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I am working on a web page that displays some music note names such as "B", "Bb" (B flat), or C# (C sharp). For a better readability I would prefer to display the correct flat and sharp symbols.

It seems that the standard sans-serif fonts such as Arial or Helvetica do not support these symbols, which leads me to the conclusion that I need to find a web font that looks similar to the widespread sans-serifs (Arial, Helvetica) and in addition has these two symbols.

Q1: Do you know of any such web font?

Q2: Or was I completely mistaken and the Arial and Helvetica actually do support musical notation symbols, and they happen to be in the same position for both of these fonts?

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Ascii 225 is ß but for sharp I'm afraid you will have to use classic # –  Thomas Haratyk Apr 18 '12 at 12:46
    
To the one who voted for closing: I first posted this on UX, and they considered it offtopic and told me to post here. –  chiccodoro Apr 18 '12 at 12:49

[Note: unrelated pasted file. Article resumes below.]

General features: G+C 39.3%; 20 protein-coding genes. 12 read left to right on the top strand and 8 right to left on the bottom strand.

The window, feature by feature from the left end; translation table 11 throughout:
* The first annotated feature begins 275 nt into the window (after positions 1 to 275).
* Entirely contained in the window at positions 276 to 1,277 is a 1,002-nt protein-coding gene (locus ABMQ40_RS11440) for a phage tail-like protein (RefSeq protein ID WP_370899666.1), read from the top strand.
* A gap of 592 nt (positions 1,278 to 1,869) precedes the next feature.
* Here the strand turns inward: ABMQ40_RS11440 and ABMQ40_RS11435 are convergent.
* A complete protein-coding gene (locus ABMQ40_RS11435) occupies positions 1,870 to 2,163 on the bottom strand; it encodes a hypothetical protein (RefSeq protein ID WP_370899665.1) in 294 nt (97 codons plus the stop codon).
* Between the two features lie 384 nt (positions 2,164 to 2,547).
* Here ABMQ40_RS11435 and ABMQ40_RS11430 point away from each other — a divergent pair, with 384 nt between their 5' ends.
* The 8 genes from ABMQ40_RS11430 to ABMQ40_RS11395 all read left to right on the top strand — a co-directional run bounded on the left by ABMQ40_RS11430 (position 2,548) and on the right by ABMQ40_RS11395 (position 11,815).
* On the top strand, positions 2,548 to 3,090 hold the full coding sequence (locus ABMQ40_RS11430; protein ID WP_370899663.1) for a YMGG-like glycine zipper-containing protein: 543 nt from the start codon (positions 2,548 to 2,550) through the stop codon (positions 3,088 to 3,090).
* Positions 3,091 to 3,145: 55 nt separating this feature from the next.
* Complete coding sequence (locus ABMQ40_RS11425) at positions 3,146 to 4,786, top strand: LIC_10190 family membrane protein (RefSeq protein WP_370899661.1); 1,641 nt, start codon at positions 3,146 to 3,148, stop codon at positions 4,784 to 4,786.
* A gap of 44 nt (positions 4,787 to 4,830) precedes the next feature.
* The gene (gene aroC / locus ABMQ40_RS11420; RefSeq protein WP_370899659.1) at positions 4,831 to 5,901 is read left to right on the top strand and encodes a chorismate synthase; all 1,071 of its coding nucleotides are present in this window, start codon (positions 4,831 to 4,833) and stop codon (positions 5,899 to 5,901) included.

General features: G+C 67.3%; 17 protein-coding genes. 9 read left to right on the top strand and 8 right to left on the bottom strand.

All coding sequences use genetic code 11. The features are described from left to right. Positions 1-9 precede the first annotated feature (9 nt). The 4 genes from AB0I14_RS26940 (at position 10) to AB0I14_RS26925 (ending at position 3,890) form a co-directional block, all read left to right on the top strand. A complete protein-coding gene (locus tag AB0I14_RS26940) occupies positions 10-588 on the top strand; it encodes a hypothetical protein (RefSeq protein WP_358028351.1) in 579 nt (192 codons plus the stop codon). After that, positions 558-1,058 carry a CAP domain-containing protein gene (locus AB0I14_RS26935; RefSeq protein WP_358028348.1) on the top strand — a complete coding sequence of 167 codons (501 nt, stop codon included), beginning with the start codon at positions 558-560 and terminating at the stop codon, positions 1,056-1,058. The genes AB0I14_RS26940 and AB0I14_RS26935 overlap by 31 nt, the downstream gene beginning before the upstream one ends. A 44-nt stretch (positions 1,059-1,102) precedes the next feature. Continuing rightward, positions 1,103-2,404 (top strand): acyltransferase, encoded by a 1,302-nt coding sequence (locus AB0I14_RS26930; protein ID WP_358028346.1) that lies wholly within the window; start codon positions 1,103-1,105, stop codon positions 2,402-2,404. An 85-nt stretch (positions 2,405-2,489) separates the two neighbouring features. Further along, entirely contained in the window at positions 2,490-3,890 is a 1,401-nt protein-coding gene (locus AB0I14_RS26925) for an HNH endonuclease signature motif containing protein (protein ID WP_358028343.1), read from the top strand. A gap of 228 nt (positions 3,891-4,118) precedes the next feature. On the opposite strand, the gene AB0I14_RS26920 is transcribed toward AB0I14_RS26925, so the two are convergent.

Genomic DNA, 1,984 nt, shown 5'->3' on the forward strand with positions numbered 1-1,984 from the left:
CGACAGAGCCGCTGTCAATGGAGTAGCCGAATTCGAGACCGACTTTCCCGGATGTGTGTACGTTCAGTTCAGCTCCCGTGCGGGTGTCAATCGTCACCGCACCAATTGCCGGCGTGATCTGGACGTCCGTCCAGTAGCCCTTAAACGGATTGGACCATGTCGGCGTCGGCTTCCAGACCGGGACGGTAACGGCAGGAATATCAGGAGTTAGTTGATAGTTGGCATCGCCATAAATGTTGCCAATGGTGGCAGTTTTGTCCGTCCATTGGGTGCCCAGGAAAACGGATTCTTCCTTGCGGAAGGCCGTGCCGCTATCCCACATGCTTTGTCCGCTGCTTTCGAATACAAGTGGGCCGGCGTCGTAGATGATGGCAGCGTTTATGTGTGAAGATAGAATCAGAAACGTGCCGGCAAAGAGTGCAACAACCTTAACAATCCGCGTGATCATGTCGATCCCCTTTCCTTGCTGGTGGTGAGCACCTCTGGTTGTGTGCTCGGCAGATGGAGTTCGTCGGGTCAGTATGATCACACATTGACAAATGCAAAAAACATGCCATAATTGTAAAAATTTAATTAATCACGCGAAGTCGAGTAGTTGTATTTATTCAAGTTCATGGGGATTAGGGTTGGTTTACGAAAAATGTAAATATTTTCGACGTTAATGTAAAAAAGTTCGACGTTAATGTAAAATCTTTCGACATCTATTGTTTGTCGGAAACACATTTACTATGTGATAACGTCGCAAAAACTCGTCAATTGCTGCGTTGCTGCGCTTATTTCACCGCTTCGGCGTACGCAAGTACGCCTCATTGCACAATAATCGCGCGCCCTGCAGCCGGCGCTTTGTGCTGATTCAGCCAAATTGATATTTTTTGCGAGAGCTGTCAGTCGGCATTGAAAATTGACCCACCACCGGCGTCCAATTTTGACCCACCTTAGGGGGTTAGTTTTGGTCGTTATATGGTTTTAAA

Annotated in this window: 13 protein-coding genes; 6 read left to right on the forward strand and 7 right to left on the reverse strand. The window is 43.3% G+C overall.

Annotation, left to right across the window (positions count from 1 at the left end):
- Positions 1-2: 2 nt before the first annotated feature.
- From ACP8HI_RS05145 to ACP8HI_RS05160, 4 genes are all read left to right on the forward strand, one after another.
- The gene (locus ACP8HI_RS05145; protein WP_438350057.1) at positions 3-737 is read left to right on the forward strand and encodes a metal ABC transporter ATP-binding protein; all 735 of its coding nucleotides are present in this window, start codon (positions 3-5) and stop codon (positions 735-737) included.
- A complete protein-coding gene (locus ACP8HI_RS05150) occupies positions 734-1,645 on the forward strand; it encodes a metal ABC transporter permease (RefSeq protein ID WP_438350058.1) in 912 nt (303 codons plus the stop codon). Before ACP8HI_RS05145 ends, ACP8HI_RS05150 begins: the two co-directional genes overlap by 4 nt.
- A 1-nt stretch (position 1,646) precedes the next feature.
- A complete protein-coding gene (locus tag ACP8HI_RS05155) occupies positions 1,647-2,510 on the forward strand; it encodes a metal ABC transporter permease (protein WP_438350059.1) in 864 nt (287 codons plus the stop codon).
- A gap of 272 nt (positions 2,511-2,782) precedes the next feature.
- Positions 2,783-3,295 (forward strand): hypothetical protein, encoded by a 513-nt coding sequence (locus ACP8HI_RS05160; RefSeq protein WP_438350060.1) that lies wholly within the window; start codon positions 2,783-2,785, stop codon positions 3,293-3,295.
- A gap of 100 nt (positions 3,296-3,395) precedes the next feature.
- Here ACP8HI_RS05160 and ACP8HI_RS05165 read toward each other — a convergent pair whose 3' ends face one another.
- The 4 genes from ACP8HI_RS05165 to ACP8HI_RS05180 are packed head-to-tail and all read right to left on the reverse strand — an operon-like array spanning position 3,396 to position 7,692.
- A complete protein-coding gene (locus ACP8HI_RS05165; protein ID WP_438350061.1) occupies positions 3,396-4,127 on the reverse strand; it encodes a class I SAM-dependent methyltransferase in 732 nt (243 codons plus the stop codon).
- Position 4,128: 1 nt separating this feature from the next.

Also, I'm not sure why the people on UX think font suggestions are a programming question, but I think they're probably wrong. –  Wooble Apr 18 '12 at 12:53
    
As I stated on UX, it is not on-topic there. I never said it was on-topic here, either, however. –  Charles Boyung Apr 18 '12 at 15:05

2 Answers 2

Besides using CSS3 to allows the programmer to use custom fonts safely, you could just superscript or subscript a 'b' or a '#'. People would most likely get your point.

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http://graphicdesign.stackexchange.com/questions/7058/web-font-that-supports-some-basic-music-symbols

This probably is a UX question, because web-fonts like this won't be accessible. If you don't like b or # then you might use images inline with alt-text of "flat" or "sharp" in order that screen-readers will cope.

If you simply use a random character from a music web font (say the flat is at the postion where M is normally), screen-readers could read A-flat as AM -- either as the word am or two letters A M -- which isn't good. The same goes for using Ab or C#: screen-readers won't necessarily read out what the context requires.

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Thank's Andrew. Your answer is partially helpful: I kind of like the idea with the images. For the part about the webfont, you probably got me wrong. I've voted to close this question and answered on graphicdesign. –  chiccodoro Apr 19 '12 at 15:00

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